Jaakko Hintikka

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Jaakko Kaarlo Juhani Hintikka
Hintikka 2.jpg
Jaakko Hintikka in 2003
Born (1929-01-12)January 12, 1929
Helsingin maalaiskunta, Finland
Died August 12, 2015(2015-08-12) (aged 86)
Porvoo, Finland
Nationality Finnish
Alma mater University of Helsinki
Doctoral advisor Georg Henrik von Wright
Known for
Notable awards

Hintikka in 2006.

Kaarlo Jaakko Juhani Hintikka (12 January 1929 – 12 August 2015) was a Finnish philosopher and logician.

Hintikka was born in Helsingin maalaiskunta (now Vantaa). After teaching for a number of years at Florida State University, Stanford, University of Helsinki, and the Academy of Finland, he ended his career as a Professor of Philosophy at Boston University. The prolific author or co-author of over 30 books and over 300 scholarly articles, Hintikka contributed to mathematical logic, philosophical logic, the philosophy of mathematics, epistemology, language theory, and the philosophy of science. His works have appeared in over nine languages.

Hintikka is regarded as the founder of formal epistemic logic and of game semantics for logic. Early in his career, he devised a semantics of modal logic essentially analogous to Saul Kripke's frame semantics, and discovered the now widely taught semantic tableau, independently of Evert Willem Beth. Later, he worked mainly on game semantics, and on independence-friendly logic, known for its "branching quantifiers", which he believed do better justice to our intuitions about quantifiers than does conventional first-order logic. He did important exegetical work on Aristotle, Immanuel Kant, Ludwig Wittgenstein, and Charles Sanders Peirce. Hintikka's work can be seen as a continuation of the analytic tendency in philosophy founded by Franz Brentano and Peirce, advanced by Gottlob Frege and Bertrand Russell, and continued by Rudolf Carnap, Willard Van Orman Quine, and by Hintikka's teacher Georg Henrik von Wright. For instance, in 1998 he wrote The Principles of Mathematics Revisited, which takes an exploratory stance comparable to that Russell made with his The Principles of Mathematics in 1903.

Professor Hintikka was a student of G.H. von Wright, a Junior Fellow at Harvard (1956-9), and held several professorial appointments at the University of Helsinki, the Academy of Finland, Florida State University and finally Boston University from 1990 until his death.[1]

Hintikka edited the academic journal Synthese from 1962 to 2002, and was a consultant editor for more than ten journals. He was the first vice-president of the Fédération Internationale des Sociétés de Philosophie, the Vice-President of the Institut International de Philosophie (1993–1996), as well as a member of the American Philosophical Association, the International Union of History and Philosophy of Science, Association for Symbolic Logic, and a member of the governing board of the Philosophy of Science Association. In 2005, he won the Rolf Schock prize in logic and philosophy "for his pioneering contributions to the logical analysis of modal concepts, in particular the concepts of knowledge and belief". In 1985, he was president of the Florida Philosophical Association.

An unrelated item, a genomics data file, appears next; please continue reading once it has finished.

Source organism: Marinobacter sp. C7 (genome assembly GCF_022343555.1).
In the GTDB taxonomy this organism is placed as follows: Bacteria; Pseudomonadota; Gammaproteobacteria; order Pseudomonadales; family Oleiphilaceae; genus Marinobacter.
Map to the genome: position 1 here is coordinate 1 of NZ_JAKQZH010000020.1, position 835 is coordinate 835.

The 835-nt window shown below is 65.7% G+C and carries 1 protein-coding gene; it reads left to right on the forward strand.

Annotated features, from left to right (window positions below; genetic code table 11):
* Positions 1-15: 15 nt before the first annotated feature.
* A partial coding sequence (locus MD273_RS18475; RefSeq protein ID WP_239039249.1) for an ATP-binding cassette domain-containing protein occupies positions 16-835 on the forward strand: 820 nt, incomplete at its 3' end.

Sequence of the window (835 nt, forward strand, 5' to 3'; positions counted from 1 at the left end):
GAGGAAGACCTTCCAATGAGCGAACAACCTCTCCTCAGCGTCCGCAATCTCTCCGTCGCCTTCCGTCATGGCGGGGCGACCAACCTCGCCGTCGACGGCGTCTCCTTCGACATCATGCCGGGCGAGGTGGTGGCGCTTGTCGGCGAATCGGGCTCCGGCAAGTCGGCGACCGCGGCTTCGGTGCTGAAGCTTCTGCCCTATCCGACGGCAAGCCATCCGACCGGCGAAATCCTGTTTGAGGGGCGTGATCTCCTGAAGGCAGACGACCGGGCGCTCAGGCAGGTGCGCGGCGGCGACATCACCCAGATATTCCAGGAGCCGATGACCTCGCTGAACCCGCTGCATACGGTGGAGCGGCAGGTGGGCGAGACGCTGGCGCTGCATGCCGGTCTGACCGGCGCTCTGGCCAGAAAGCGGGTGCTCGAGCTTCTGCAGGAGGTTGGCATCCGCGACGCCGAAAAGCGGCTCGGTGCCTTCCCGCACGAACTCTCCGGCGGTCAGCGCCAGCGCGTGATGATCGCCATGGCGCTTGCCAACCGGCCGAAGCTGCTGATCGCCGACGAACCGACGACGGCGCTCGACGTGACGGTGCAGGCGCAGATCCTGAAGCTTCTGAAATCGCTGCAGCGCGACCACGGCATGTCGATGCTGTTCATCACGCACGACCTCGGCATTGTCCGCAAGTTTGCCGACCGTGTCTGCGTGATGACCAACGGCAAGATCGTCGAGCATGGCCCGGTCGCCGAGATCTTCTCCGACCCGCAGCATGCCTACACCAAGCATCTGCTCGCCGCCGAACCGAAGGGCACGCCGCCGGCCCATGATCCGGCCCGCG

He was a member of the Norwegian Academy of Science and Letters.[2]

Selected books[edit]

For a bibliography, see Auxier and Hahn (2006).

  • Secondary
    • Auxier, R.E., and Hahn, L., eds., 2006. The Philosophy of Jaakko Hintikka (The Library of Living Philosophers). Open Court. Includes a complete bibliography of Hintikka's publications. ISBN 0-8126-9462-7
    • Bogdan, Radu, ed., 1987 Jaakko Hintikka, Kluwer Academic Publishers ISBN 90-277-2402-4
    • Daniel Kolak, 2001 On Hintikka, Wadsworth ISBN 0-534-58389-X
    • Daniel Kolak and John Symons, eds., 2004 Quantifiers, Questions and Quantum Physics: Essays on the Philosophy of Jaakko Hintikka Springer ISBN 1-4020-3210-2

See also[edit]


  1. ^ Floyd, Juliet. Boston University Philosophy Department. Boston University http://www.bu.edu/philo/2015/08/13/professor-jaakko-hintikka-1929-2015/. Retrieved 2 September 2015.  Missing or empty |title= (help)
  2. ^ "Gruppe 3: Idéfag" (in Norwegian). Norwegian Academy of Science and Letters. Retrieved 16 January 2011. 

Further reading[edit]


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